Q: What about Dahlia allows her to survive the Sophea experience, unlike her mother and siblings?

A: Dahlia survives the Sophea experience because she is supposed to. Her experience and her life are meant to be a testament for the people around her.

Q: There is such intense color imagery in Chasing Sophea– Mercy Blue and her red dresses, Reva’s being a “brown blur,” even Michael (Milky) had to be given a colorful name. Can you explain the significance of these colors?

A: Mercy’s fascination with red dresses represents her feeling that everything in her life is out of control–her livelihood, her emotions, and her relationship with Lucius. She needs to feel like there is one thing in her existence that she can control. Buying and wearing red dresses is that anchor for her. She is attempting to communicate nonverbally to those around her. “Look at me. I’m special. I’m worthy. I’m alive.” Colors in the novel represent the multitude of shades in our lives–vividness, evolvement, and ultimately change. Also, the colors represent layers of burgeoning insanity, not just in Dahlia’s life but in everyone else’s as well.

Q: Please explain Lucius’s compulsive attraction to unstable and insecure women.

A: A universal law is that you attract who you are. This truth, much like rain, is unavoidable. From the time he was a child, Lucius yearned to be loved but was abandoned by the first woman in his life. He never really recovered from his mother’s departure, and as a result, he is emotionally stunted, unstable, and insecure. In choosing women, unconsciously on many different levels, he is choosing himself. Emotional stagnation begets nothing but spiritual retardation and vice versa.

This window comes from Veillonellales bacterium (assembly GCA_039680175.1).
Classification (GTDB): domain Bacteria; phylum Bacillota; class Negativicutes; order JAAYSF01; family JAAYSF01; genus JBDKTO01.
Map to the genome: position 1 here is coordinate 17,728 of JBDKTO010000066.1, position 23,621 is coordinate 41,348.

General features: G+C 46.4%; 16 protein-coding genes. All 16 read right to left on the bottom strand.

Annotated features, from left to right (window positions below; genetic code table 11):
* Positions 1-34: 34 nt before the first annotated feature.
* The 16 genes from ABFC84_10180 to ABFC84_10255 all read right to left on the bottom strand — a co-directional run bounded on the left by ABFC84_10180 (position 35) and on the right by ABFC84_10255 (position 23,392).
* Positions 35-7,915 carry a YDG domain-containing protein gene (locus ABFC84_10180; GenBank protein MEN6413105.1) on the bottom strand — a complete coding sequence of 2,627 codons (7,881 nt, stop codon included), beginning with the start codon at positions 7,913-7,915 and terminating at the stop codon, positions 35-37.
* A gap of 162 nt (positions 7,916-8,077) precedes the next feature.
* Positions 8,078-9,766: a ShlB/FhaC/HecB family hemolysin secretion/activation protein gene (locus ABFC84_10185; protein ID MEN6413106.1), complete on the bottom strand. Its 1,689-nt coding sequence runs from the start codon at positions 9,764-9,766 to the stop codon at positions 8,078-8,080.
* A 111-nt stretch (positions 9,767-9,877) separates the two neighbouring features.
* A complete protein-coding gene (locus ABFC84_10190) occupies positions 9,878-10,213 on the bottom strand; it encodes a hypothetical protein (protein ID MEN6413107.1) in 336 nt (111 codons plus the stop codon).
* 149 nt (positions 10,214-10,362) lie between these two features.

Q: Which character was the easiest for you to write? Which was the most difficult?

A: Aunt Baby was the easiest for me to write because I saw her immediately. Dahlia was the most difficult. There is so much more I could have written about her, but then the novel would have been six hundred pages.

Q: In the last sentence, you write, “Thanks for everything. Thanks from the both of us.” Who else?

A: Why, Phoebe, of course. I wanted Dahlia to understand that DID cannot be miraculously fixed. Before Dahlia can even begin to heal, she needs to acknowledge her alter and realize that the healing process could take years.

Q: Were there other journal entries that you wrote for Phoebe aside from those included in the novel?